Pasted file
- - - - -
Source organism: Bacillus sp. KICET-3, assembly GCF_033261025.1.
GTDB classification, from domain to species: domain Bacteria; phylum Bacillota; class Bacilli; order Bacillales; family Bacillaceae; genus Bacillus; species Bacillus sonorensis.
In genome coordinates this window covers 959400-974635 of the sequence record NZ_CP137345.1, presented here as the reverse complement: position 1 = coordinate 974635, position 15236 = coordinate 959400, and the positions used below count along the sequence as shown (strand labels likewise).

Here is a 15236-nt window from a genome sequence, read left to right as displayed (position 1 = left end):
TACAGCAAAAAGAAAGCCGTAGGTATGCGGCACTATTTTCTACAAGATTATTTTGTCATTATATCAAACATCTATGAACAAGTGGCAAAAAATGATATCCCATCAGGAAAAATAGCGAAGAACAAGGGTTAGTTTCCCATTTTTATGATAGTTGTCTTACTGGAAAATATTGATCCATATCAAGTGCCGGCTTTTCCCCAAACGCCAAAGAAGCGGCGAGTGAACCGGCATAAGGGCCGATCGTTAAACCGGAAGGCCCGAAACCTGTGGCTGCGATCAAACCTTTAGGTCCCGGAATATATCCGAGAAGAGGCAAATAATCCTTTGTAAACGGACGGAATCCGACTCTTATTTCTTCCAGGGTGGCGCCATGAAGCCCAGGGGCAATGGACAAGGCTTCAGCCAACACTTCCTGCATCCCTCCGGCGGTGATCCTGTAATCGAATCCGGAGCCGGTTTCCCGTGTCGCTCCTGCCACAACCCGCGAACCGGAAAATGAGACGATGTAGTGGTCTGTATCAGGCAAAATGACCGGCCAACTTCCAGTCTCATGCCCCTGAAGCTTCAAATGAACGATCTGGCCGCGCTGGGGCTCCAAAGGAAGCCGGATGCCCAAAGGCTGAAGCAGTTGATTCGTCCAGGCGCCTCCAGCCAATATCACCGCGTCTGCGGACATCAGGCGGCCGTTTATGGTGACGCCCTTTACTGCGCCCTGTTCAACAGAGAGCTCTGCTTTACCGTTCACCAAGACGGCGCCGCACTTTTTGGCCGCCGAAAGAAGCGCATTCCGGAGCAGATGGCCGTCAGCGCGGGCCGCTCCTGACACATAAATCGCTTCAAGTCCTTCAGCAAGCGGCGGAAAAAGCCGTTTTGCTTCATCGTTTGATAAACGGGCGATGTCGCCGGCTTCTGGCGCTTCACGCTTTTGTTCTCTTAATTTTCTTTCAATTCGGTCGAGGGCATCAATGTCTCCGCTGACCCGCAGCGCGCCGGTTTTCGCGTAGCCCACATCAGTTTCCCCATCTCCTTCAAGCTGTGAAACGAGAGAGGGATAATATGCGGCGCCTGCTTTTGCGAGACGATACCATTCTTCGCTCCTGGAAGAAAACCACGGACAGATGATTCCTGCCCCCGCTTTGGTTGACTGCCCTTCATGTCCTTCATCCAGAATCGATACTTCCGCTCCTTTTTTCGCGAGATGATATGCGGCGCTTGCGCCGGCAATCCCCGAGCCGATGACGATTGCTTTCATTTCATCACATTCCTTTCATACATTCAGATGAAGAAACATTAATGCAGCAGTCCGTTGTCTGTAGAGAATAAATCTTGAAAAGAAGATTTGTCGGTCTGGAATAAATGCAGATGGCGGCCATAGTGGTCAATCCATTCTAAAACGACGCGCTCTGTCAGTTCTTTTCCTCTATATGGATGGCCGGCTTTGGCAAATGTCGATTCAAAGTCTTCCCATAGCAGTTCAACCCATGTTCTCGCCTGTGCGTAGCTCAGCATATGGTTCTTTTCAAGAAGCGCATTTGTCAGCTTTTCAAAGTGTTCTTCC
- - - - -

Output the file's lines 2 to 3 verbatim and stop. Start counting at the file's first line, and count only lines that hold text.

GTDB classification, from domain to species: domain Bacteria; phylum Bacillota; class Bacilli; order Bacillales; family Bacillaceae; genus Bacillus; species Bacillus sonorensis.
In genome coordinates this window covers 959400-974635 of the sequence record NZ_CP137345.1, presented here as the reverse complement: position 1 = coordinate 974635, position 15236 = coordinate 959400, and the positions used below count along the sequence as shown (strand labels likewise).